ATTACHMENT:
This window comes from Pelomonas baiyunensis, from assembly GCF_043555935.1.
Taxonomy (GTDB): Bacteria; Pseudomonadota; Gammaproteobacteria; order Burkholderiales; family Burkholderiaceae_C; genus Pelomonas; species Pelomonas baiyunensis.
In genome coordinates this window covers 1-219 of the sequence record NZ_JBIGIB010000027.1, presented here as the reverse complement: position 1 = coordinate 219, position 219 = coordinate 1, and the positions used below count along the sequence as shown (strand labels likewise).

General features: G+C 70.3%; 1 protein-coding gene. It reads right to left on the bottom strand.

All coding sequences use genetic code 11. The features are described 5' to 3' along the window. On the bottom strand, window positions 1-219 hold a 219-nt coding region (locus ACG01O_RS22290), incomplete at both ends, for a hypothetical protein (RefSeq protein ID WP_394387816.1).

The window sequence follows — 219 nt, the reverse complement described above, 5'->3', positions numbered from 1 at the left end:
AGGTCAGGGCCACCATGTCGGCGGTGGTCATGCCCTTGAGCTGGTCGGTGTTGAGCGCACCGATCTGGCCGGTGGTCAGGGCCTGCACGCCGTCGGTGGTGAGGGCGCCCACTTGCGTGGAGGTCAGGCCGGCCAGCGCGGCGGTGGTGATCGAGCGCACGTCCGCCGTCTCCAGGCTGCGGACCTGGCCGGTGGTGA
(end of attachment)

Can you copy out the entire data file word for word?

This window comes from Pelomonas baiyunensis, from assembly GCF_043555935.1.
Taxonomy (GTDB): Bacteria; Pseudomonadota; Gammaproteobacteria; order Burkholderiales; family Burkholderiaceae_C; genus Pelomonas; species Pelomonas baiyunensis.
In genome coordinates this window covers 1-219 of the sequence record NZ_JBIGIB010000027.1, presented here as the reverse complement: position 1 = coordinate 219, position 219 = coordinate 1, and the positions used below count along the sequence as shown (strand labels likewise).

General features: G+C 70.3%; 1 protein-coding gene. It reads right to left on the bottom strand.

All coding sequences use genetic code 11. The features are described 5' to 3' along the window. On the bottom strand, window positions 1-219 hold a 219-nt coding region (locus ACG01O_RS22290), incomplete at both ends, for a hypothetical protein (RefSeq protein ID WP_394387816.1).

The window sequence follows — 219 nt, the reverse complement described above, 5'->3', positions numbered from 1 at the left end:
AGGTCAGGGCCACCATGTCGGCGGTGGTCATGCCCTTGAGCTGGTCGGTGTTGAGCGCACCGATCTGGCCGGTGGTCAGGGCCTGCACGCCGTCGGTGGTGAGGGCGCCCACTTGCGTGGAGGTCAGGCCGGCCAGCGCGGCGGTGGTGATCGAGCGCACGTCCGCCGTCTCCAGGCTGCGGACCTGGCCGGTGGTGA